This leads me to one last point that ties directly to trail user interaction. This thought came from a personal experience when I was out running on a lunch break. I was jogging along and came head on with a fellow mountain biker. A person I know and was excited to say hello to. She had a different agenda, in no time at all she brushed me off and rode past saying only something along the lines of “she was trying to ride pretty hard that day!” I was shocked! I thought, “Wow! If you treat your friends that way, I can only imagine how you treat strangers!” I’m sure that person could justify that move by referencing their training for some event or maybe they were trying to beat some Strava time. Honestly though, many of us don’t care too much about that persons training, it has no value to us especially when we see it as a deterrent from a personal interaction. Regardless of their motives, they didn’t notice their effect in the world. Some of us float about not realizing how we effect other people or our effect on the places we go and the planet we live on. ”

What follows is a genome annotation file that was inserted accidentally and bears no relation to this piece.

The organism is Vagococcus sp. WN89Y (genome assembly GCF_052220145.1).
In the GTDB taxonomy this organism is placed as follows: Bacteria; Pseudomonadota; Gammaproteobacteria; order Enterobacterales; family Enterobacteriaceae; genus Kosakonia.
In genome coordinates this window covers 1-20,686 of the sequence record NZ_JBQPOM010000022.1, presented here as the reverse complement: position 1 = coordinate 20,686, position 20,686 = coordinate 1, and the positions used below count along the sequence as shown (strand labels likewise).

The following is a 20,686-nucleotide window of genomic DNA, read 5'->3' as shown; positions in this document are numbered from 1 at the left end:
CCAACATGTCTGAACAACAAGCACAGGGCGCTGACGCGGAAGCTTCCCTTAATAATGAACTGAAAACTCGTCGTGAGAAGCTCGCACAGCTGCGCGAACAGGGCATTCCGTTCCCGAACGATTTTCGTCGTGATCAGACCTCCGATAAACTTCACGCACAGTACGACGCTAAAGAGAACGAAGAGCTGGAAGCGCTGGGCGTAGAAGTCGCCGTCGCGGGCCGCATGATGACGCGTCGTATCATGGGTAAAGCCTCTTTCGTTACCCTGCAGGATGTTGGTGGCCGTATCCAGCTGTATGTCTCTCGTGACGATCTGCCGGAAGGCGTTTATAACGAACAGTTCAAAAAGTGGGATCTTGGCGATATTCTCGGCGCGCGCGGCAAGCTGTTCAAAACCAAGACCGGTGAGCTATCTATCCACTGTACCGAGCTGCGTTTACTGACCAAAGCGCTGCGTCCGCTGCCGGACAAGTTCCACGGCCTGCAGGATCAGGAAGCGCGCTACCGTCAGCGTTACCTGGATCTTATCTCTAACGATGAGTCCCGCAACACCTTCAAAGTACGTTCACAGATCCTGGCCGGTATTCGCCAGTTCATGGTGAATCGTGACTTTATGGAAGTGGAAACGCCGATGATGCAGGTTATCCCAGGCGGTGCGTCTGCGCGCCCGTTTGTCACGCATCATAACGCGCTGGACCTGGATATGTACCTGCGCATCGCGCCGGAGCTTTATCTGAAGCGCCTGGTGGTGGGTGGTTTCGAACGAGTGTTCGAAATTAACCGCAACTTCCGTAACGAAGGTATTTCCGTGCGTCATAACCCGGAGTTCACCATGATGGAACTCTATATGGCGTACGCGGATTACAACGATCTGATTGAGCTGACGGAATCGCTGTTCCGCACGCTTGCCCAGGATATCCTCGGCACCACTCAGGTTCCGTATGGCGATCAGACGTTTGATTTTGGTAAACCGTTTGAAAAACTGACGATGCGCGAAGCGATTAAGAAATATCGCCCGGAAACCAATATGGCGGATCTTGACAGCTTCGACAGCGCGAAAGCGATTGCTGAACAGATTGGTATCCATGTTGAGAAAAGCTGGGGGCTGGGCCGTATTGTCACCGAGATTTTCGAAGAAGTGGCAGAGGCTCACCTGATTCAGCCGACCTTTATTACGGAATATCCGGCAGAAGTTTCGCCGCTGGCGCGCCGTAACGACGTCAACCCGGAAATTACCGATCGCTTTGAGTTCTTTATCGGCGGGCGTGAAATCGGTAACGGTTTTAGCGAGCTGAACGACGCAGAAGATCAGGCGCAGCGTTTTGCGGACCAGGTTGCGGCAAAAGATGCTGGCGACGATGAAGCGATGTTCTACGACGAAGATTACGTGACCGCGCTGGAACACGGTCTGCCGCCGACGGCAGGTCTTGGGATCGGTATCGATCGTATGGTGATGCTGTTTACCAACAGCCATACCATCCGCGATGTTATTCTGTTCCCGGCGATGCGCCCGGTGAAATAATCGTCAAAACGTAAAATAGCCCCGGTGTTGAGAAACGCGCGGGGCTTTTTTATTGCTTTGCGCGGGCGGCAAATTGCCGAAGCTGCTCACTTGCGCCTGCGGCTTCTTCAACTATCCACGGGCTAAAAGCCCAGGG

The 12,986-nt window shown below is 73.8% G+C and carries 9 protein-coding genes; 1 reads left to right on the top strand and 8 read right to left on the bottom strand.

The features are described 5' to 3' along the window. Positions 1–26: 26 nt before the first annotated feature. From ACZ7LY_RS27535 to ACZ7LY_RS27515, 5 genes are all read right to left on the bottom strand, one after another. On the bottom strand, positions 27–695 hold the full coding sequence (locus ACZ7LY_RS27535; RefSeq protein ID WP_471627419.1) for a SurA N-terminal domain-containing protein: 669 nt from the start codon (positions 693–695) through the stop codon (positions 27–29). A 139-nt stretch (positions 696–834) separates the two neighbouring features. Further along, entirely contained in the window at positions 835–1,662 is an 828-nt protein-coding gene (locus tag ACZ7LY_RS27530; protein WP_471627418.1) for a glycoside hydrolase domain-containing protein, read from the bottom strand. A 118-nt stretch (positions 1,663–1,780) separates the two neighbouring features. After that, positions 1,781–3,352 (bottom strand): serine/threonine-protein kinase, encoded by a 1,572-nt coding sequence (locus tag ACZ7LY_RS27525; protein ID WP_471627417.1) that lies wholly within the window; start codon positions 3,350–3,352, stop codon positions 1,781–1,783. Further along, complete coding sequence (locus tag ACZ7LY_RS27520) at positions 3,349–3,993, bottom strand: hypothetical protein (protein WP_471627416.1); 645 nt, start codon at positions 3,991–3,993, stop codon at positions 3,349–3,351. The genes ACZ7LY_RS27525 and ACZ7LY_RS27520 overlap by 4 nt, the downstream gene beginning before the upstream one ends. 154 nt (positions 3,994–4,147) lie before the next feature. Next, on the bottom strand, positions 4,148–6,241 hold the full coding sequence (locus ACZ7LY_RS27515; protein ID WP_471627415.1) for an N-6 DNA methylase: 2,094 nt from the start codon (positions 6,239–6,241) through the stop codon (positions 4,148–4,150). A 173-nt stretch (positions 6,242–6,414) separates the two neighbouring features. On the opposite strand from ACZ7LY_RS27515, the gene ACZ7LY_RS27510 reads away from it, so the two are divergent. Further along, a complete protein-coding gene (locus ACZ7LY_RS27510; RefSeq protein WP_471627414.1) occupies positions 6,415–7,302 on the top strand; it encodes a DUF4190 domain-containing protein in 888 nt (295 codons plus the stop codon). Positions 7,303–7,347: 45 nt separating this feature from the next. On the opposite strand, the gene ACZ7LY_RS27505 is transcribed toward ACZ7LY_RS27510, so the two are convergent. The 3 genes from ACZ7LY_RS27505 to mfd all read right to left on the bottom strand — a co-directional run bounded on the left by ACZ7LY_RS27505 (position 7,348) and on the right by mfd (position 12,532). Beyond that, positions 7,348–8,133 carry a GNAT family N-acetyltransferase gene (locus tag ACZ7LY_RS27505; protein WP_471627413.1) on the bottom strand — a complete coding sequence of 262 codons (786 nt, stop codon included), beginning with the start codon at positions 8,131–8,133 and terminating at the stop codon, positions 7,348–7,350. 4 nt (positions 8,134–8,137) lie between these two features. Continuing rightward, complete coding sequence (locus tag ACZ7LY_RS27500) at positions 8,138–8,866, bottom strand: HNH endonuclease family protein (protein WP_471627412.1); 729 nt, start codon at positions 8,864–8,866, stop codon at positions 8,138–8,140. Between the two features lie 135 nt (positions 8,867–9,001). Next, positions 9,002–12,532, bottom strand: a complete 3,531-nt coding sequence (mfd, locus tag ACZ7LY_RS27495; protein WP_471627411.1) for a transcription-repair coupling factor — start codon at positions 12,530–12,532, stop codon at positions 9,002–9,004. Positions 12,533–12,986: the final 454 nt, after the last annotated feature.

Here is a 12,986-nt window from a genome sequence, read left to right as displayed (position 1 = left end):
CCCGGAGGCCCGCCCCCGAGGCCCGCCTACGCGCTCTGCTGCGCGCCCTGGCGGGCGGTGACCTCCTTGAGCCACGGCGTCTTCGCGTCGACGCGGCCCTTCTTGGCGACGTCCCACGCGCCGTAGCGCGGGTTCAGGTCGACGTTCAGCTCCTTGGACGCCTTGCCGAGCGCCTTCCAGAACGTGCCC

Escape Adventures Truck heading into the Canyonlands
Sometimes we ride/walk into nature in hopes of stepping out of our realities. I get it, trust me, I seek nature interventions on a daily basis but when I walk out into an abyss of sorts, awareness is the first tool I pack! So before you start up the next trail, first become aware of your surroundings. Notice the other people. Notice the landscape. Notice yourself and how you act in these places. It’s also known as being present, it’s all those spiritual lessons wrapped up in one single action verb. We all need the practice but there is no better time to start than right now! We will meet you out on the trails, on purpose, and we look forward to it happening over and over again!